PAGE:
During my preflight, I found some tape where it shouldn’t be, overspray on a few latches and Zerk fittings and some loose screws. I was prepared to call the paint shop to have their mechanics back to fix whatever I found. Fortunately, they did a great job.
We always do preflights because sometimes we find things. Coming out of paint, there is just more to find.
The images above memorialize my airplane’s trip to the paint shop. In the top two images, removal of control surfaces, tip tanks and plastic/fiberglass components is complete, along with stripping off the old paint, sanding and filling imperfections, and masking surfaces that won’t be refinished. The third image shows some of the components that were removed, including the cowling, flaps, ailerons and elevators. These parts usually are refinished off the airplane because of the need to paint both sides, balance control surfaces and reinstall items like static wicks before reassembly. At bottom, the finished product got a close inspection before flying. If memory serves, two squawks were discovered before the test flight and another during it. — JB
You will want to pay particular attention to retractable landing gear because the fit and operation of the gear components are particularly subject to painting. Ask the paint shop whether the gear was tested on the jack stands after painting. If they did, at least you know it has been ground-tested. What else should you be looking for? At the risk of being facetious, everything.
At right is a close-up image of the Chieftain’s main landing gear. Circled in red are Zerk grease fittings, which were painted over. That’s typical, unless your paint shop tapes them over or replaces them, which can get pricey for the extra labor involved. They’re relatively cheap and easy to replace.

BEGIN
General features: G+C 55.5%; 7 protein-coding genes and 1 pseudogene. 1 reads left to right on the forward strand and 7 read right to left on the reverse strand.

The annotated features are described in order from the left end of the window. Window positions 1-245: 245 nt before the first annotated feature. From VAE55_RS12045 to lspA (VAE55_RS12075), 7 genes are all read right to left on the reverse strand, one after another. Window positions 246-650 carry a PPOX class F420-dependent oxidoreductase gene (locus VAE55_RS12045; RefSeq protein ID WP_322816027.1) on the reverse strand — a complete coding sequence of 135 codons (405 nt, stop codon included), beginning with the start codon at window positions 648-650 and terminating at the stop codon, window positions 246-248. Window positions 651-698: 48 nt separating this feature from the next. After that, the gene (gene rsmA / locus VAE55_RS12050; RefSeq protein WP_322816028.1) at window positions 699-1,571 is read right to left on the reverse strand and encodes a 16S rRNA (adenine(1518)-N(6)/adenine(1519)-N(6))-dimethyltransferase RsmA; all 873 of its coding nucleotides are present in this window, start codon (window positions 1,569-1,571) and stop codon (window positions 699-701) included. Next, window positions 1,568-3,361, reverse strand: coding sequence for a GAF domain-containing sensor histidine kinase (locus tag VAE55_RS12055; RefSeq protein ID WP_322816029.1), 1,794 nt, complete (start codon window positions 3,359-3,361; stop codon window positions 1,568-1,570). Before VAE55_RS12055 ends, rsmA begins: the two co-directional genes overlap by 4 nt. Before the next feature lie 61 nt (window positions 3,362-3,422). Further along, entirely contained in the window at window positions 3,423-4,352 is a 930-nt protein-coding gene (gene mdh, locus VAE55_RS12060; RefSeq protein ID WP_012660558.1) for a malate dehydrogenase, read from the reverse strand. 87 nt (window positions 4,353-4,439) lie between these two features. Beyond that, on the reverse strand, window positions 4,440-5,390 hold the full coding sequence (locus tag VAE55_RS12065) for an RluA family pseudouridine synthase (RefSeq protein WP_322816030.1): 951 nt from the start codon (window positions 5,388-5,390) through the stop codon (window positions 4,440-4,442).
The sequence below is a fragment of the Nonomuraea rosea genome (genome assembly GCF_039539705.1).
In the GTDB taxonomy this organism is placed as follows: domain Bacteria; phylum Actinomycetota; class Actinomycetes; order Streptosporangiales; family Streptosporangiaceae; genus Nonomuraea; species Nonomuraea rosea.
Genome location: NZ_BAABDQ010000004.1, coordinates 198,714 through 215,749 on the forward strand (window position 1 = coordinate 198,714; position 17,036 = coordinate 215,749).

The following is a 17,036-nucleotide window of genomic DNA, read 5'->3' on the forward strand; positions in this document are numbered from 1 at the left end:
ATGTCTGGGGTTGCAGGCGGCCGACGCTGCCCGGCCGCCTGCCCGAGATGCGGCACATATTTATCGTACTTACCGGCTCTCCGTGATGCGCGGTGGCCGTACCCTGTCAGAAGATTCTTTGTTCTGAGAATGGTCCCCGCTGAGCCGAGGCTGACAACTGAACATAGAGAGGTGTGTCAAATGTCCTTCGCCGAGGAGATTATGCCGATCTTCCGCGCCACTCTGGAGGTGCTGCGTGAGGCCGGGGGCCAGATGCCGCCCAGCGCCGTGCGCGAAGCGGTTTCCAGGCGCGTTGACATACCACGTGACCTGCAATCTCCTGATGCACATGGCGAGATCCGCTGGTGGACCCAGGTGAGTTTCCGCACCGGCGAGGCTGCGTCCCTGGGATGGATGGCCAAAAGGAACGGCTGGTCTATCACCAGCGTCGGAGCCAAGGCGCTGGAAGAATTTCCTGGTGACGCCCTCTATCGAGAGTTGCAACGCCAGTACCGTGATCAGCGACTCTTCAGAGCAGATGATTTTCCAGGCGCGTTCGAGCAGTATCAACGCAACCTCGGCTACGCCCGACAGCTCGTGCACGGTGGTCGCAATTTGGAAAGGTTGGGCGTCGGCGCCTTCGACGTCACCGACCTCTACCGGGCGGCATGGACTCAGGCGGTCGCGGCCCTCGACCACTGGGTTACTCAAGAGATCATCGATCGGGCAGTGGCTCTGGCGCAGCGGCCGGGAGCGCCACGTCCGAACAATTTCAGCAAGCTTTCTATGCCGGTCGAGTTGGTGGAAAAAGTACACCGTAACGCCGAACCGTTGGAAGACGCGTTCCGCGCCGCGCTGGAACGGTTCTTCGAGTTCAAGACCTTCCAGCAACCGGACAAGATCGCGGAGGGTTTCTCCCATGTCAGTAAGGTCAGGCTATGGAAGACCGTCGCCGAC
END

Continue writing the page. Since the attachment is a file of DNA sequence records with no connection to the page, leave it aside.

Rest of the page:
Typically, the nuts and bolts holding the landing gear together (circled in green) also will be painted, which can complicate inspection and maintenance in the future.
Static Ports and Antennas
Static ports are an obvious preflight item, especially coming out of paint. The paint shop should have taped it over to prevent it from getting sealed by paint, and that tape should have been removed when you took the plane. It sounds like a simple check. On the other hand, perhaps not. You might even discover your plane has more than one static system.
That’s what happened to the pilot of an L39 Albatross. Although the jet’s two altimeters cross-checked on the ground, once airborne ATC informed the pilot that his Mode C returned a 2000-foot difference between the altimeter he was using and the one reporting pressure altitude to controllers. The flight diverted to a nearby airport.
A corporate jet discovered its FMS and DME equipment generated a 13-mile discrepancy due to a painted antenna causing interference.
More Weighty Matters
Recently, I had the opportunity to pick up another Chieftain from the same shop. I had preflighted the same airframe post-paint, but there were a few other factors to consider. First, I was on a regular early morning flight schedule, getting up at 0530, and on the day the plane was supposed to be ready, I could not get there until after dark. A weather system was coming in and I would need to fly at night.
I declined the flight, not only because the end of a long day is not a smart time to schedule a critical pre-flight inspection, but because there were just too many hazards to ignore. When it is my turn to fly that plane again, I will give it a good once-over, just in case.
Mike Hart is an Idaho-based flight instructor and proud owner of a 1946 Piper J-3 Cub and a Cessna 180. He also is the Idaho liaison to the Recreational Aviation Foundation.